Maybe you recall that the big banks were forced by a settlement to pay $25 billion for their robo-signing schemes that violated contracts with specific homeowners. The banks paid the governments, not the victims.
Do you think the money is now being used to help home owners? If you are that dense, you are dumb enough to believe that the $250 billion paid by the cigarette companies to the states went to victims of tobacco, or maybe for anti-smoking campaigns “to protect our children.” Less than 3% of the tobacco settlement went for anti-smoking campaigns. North Carolina had the most creative use of the money. It funded the construction of tobacco warehouses.
It’s happening again, according to the New York Times. The money is being used to fill the budget gaps.
In a budget proposed this week, California joined more than a dozen states that want to help close gaping shortfalls using money paid by the nation’s biggest banks and earmarked for foreclosure prevention, investigations of financial fraud and blunting the ill effects of the housing crisis. California was awarded more than $400 million from the banks, and Gov. Jerry Brown has proposed using the bulk of that sum to pay the state’s debts.
The settlement was second in history only to the tobacco settlement.
Governors don’t want that kind of money going to waste — “waste” being defined as “what the settlement money was justified for.”
As part of the settlement, the banks agreed to pay the states $2.5 billion, money intended to help homeowners and mitigate the effects of the foreclosure surge. But critics complained that this was the only cash the banks were required to pay — the rest comes in the form of “credits” for reducing mortgage debt and other activities. Even that relatively small amount has proved too great a temptation for lawmakers.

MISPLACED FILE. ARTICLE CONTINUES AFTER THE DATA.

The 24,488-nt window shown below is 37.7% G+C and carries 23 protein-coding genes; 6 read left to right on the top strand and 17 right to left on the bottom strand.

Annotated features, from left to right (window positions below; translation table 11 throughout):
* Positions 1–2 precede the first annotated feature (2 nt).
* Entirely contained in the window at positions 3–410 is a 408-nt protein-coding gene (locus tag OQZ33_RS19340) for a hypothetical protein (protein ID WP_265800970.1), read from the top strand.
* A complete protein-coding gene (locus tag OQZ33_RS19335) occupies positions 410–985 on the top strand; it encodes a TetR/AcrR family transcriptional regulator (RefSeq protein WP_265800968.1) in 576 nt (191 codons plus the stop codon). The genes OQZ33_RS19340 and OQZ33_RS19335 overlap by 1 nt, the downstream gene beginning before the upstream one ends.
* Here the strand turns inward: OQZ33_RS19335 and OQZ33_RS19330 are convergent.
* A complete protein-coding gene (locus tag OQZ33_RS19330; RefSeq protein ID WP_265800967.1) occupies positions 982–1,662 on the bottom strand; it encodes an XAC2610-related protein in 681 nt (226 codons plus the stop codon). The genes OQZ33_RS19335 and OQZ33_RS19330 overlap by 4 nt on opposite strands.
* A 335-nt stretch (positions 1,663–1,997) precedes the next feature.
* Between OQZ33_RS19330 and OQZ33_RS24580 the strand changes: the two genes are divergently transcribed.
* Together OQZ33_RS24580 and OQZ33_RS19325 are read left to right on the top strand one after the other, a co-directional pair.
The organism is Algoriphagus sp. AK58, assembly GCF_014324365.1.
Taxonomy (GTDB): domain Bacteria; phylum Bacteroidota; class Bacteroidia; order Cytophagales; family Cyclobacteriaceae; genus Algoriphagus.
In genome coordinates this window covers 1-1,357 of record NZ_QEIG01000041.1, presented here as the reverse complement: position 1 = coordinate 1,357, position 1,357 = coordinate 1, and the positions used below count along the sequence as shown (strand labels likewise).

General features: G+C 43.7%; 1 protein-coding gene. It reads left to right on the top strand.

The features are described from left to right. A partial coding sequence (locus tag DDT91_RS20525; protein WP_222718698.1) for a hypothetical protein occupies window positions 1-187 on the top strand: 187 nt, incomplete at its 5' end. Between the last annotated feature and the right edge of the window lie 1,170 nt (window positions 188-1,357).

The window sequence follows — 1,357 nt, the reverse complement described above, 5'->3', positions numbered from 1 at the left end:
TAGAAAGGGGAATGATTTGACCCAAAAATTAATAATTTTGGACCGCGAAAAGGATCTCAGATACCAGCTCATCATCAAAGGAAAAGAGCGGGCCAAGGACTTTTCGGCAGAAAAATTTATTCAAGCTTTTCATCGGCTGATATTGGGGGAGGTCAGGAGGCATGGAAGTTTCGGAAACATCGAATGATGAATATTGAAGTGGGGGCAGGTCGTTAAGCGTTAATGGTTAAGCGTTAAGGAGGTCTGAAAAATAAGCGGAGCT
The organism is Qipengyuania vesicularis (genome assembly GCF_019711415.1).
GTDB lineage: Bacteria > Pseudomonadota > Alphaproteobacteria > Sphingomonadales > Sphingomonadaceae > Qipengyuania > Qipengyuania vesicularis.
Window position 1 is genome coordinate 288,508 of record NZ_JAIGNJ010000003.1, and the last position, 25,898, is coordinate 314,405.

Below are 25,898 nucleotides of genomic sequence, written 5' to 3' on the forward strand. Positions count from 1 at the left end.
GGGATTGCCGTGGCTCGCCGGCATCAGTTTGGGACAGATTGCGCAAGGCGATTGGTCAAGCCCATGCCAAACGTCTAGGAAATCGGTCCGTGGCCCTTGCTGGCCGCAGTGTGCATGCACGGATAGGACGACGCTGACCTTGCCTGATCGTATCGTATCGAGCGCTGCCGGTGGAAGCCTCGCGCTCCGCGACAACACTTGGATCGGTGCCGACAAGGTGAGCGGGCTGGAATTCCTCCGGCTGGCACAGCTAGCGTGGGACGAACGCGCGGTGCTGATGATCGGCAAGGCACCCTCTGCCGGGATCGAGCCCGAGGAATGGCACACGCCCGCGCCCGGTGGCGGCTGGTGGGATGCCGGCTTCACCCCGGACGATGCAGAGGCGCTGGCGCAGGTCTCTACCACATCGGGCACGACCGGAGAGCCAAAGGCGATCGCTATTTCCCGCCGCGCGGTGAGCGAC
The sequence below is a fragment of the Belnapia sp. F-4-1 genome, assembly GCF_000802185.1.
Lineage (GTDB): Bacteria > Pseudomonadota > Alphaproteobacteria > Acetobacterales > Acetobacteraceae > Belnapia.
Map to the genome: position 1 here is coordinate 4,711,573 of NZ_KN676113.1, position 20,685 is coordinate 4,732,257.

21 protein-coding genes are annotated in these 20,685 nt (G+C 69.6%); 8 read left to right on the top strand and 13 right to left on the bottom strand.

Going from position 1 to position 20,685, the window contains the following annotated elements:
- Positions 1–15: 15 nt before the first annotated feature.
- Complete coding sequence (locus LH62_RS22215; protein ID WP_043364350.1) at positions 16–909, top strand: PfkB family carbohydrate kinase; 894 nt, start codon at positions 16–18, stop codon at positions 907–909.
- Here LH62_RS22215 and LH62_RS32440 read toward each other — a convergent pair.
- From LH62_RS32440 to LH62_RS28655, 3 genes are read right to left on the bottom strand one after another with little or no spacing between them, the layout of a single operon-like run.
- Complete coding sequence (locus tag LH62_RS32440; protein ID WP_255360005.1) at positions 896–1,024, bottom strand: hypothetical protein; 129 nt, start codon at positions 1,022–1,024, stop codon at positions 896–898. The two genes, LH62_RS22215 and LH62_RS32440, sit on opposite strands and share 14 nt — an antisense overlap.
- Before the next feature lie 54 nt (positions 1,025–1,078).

Only 27 states have devoted all their funds from the banks to housing programs, according to a report by Enterprise Community Partners, a national affordable housing group. So far about 15 states have said they will use all or most of the money for other purposes.
Rick Perry’s Texas sent $125 million to the general fund. Missouri will use $40 million to bankroll its colleges. Indiana is more creative. It will use its money to pay energy bills for low-income families.Virginia will send over $60 million to local governments.
Georgia will use the money to attract businesses to the state.
“The governor has decided to use the discretionary money for economic development,” said a spokesman for Nathan Deal, Georgia’s governor, a Republican. “He believes that the best way to prevent foreclosures amongst honest homeowners who have experienced hard times is to create jobs here in our state.”
Translation: “The governor wants to get taxpaying businesses into the state, which will hire people, who will pay taxes.”
It’s all about taxes.
The $2.5 billion was intended to be under the control of the state attorneys general, who negotiated the settlement with the five banks — Bank of America, Wells Fargo, JPMorgan Chase, Citigroup and Ally. But there is enough wiggle room in the agreement, as well as in separate terms agreed to by each state, to give legislatures and governors wide latitude. The money can, for example, be counted as a “civil penalty” won by the state, and some leaders have argued that states are entitled to the money because the housing crash decimated tax collections.
The money is not going to solve the housing crisis.
Diverting the money away from housing is resented by groups that want government money for housing. Everyone wants free money, and now the diversion of the loot is creating turf wars.
Using the money for other purposes is shortsighted, housing advocates warn. “If you leave homeowners hanging out there to dry, then in the short term maybe you help to meet the budget gap this year,” said Maeve Elise Brown, the executive director of Housing and Economic Rights Advocates, based in Oakland. “But in the long term the more people we have going through foreclosure, the worse it’s going to be for our economy as a whole.”
In some states, redirecting the money could have a racially discriminatory effect, said Alan Jenkins, the executive director of the Opportunity Agenda, which supports homeownership, because in some cities black homeowners disproportionately lost their homes, Mr. Jenkins said.
“If you dump all of these funds into the general coffers, the African-American homeowners are not going to benefit in any real way because they represent such a small percentage of the larger state,” Mr. Jenkins said.
Tossing that much money in front of special-interest voting blocs creates a feeding frenzy. “The money is owed to us!”
Meanwhile, the housing bubble remains popped.